• Methoxy group as a single oxygen quencher
  • 2-butanone branch chain as a peroxynitrite scavenger

AZ was engineered with a 2,4-dione branching chain added to Z, which confers hydrogen bond chelator functionality as well as improved pharmacological properties, photostability, scavenging efficacy, and quencher of photoexcited states.[1:5]


Exposure to UV causes the immediate release of iron in the skin from ferritin, an iron-storage protein. The released iron then reacts with H2O2 to form OH radical. Ascorbic acid is also known to reduce ferric Fe3+ to ferrous Fe2+ ions (and Cu2+ to Cu+), which can reduce hydrogen peroxide (H2O2) to hydroxyl radicals OH.[22]

AZ was compared to common chelators of transition metals using a decrease in fluorescence of fluorescein, indicating the presence of OH. The results showed that AZ was far superior to EDTA and more effective than Deferiprone, which is one of the most potent iron-chelating agents known. Chelating iron is mainly beneficial in inhibiting OH production from the Fenton Reaction. Therefore the presence of AZ would lessen the likelihood of antioxidants turning into pro-oxidants.

Lipid peroxidation

After skin exposure to UV, ROS generation triggers the oxidative degradation of glycerophospholipids, sphingolipids (e.g. ceramides), unsaturated fatty acids, and cholesterol.[23] This means that the intercellular lipids of the moisture barrier become damaged upon UV exposure. The byproducts of lipid peroxidation are known to be toxic, mutagenic, or even carcinogenic. Lipid peroxidation can be prevented by using certain antioxidants capable of inhibiting the process.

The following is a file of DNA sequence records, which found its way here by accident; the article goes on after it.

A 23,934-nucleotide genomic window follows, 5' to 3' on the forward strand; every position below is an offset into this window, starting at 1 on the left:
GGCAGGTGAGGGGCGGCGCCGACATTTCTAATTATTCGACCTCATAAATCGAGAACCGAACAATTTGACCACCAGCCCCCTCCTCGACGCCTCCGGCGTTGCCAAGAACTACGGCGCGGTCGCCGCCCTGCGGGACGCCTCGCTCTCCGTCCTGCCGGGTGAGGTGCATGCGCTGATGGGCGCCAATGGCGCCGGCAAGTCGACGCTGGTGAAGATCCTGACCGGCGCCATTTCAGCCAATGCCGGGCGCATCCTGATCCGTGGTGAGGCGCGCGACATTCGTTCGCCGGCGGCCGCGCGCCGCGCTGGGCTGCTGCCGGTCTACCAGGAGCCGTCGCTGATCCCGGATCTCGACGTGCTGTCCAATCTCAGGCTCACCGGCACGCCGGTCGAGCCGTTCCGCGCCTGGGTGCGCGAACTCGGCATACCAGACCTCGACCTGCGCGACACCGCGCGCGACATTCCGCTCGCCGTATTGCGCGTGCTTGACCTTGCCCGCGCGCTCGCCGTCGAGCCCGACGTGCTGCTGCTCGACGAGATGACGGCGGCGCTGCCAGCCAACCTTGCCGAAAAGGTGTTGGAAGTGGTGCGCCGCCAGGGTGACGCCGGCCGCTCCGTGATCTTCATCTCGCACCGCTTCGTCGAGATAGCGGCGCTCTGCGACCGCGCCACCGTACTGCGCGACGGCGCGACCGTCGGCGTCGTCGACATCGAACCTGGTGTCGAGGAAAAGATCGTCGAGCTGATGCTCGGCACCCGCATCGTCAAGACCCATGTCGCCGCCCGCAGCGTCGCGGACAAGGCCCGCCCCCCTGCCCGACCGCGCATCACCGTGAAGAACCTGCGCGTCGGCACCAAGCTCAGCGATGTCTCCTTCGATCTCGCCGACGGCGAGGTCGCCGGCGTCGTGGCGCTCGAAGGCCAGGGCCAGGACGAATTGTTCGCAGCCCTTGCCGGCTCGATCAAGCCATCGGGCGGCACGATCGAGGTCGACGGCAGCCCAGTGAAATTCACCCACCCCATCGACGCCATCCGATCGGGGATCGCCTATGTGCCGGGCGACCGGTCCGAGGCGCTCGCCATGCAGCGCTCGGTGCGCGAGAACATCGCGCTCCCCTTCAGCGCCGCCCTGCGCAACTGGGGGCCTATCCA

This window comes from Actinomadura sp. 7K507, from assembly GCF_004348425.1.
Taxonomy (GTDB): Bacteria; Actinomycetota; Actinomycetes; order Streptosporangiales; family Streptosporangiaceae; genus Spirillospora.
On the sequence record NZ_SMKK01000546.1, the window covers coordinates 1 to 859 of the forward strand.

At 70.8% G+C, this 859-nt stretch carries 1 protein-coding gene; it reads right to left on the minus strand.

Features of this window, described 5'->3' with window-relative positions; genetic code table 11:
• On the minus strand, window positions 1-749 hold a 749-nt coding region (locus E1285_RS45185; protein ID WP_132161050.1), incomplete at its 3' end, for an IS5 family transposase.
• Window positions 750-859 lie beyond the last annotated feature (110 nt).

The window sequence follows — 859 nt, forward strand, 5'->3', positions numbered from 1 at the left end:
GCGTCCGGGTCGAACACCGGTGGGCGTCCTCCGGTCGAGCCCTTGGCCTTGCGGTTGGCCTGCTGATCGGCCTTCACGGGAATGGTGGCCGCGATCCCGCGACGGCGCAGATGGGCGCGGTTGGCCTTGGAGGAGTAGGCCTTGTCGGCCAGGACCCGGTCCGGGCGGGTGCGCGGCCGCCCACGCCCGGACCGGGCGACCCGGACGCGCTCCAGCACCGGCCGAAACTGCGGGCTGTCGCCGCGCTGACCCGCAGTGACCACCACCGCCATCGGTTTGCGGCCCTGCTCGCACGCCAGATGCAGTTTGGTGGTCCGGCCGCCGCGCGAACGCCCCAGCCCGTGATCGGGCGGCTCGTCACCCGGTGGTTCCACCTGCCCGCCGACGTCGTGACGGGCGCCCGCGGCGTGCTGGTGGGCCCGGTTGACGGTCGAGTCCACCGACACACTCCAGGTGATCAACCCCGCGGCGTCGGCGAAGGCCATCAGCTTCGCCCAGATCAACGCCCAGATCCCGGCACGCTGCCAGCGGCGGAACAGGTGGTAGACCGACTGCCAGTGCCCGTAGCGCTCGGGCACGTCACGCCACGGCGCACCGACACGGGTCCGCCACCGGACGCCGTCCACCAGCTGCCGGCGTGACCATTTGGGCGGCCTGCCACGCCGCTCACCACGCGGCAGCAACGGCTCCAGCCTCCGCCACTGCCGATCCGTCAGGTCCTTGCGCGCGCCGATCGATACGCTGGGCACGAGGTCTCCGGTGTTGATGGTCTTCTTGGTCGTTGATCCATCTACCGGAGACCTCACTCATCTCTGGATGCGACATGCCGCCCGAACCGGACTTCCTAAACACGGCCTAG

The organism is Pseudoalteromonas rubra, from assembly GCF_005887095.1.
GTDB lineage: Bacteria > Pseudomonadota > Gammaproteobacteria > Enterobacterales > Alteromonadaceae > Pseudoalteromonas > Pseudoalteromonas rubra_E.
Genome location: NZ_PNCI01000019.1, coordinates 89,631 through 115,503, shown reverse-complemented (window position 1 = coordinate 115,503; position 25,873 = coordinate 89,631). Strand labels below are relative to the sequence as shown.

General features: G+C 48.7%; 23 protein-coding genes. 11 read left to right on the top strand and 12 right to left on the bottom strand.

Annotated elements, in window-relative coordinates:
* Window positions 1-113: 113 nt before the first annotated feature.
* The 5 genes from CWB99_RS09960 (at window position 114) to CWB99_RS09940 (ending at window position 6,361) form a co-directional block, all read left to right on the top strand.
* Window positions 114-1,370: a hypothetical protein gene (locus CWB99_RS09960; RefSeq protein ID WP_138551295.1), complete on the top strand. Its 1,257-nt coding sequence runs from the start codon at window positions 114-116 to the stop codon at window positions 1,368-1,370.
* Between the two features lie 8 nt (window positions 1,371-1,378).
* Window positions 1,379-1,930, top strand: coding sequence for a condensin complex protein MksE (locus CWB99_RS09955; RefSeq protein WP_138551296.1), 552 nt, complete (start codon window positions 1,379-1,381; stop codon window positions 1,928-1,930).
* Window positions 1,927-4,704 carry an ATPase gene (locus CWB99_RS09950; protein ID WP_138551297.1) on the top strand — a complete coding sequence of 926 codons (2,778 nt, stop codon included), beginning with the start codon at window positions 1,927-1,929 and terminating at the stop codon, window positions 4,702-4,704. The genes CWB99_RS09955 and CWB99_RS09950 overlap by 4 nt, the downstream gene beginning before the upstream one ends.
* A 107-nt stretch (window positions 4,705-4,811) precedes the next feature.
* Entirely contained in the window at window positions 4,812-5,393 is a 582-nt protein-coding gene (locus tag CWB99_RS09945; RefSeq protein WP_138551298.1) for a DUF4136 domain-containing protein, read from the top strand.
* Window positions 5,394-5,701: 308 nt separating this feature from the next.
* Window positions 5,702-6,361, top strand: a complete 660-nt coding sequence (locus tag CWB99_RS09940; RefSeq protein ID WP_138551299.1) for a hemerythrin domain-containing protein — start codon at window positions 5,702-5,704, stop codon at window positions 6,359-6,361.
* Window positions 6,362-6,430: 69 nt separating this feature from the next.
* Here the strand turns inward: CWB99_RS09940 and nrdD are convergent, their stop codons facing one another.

Zingerone was previously shown to inhibit lipid peroxidation in vitro and in rat in vivo studies.[24][25][26][27][28] Acetyl Zingerone was hypothesized to have the same effect on lipid peroxidation as Z. AZ was compared with a-tocopherol and Resveratrol in inhibiting lipid peroxide, and results showed that AZ has an IC50 of 0.48ug/ml with squalane as a substrate. In contrast, a-tocopherol has an IC50 of 36.3, and Resveratrol of 0.43, indicating that AZ was far superior to a-tocopherol, while being comparable to Resveratrol’s ability to inhibit lipid peroxidation.[1:6]

DNA damage protection

DNA damage from UV exposure is known to cause significant harm to the skin. Visible signs of DNA damage include sunspots, sunburn, wrinkles, and cancer DNA structure is akin to a zipper, and UV exposure causes kinks to form that prevents the “zipper” from functioning.

One of the most common UV-induced kinks is Cyclobutane Pyrimidine Dimers (CPDs). CPDs constitute approximately 80% of all lesions induced or formed by UV radiation exposure. These are covalent linkages between consecutive bases along the DNA chain in the vicinity of their carbon-carbon double bond.[29] Like kinks in a zipper, they can cause errors in the DNA during replication and transcription.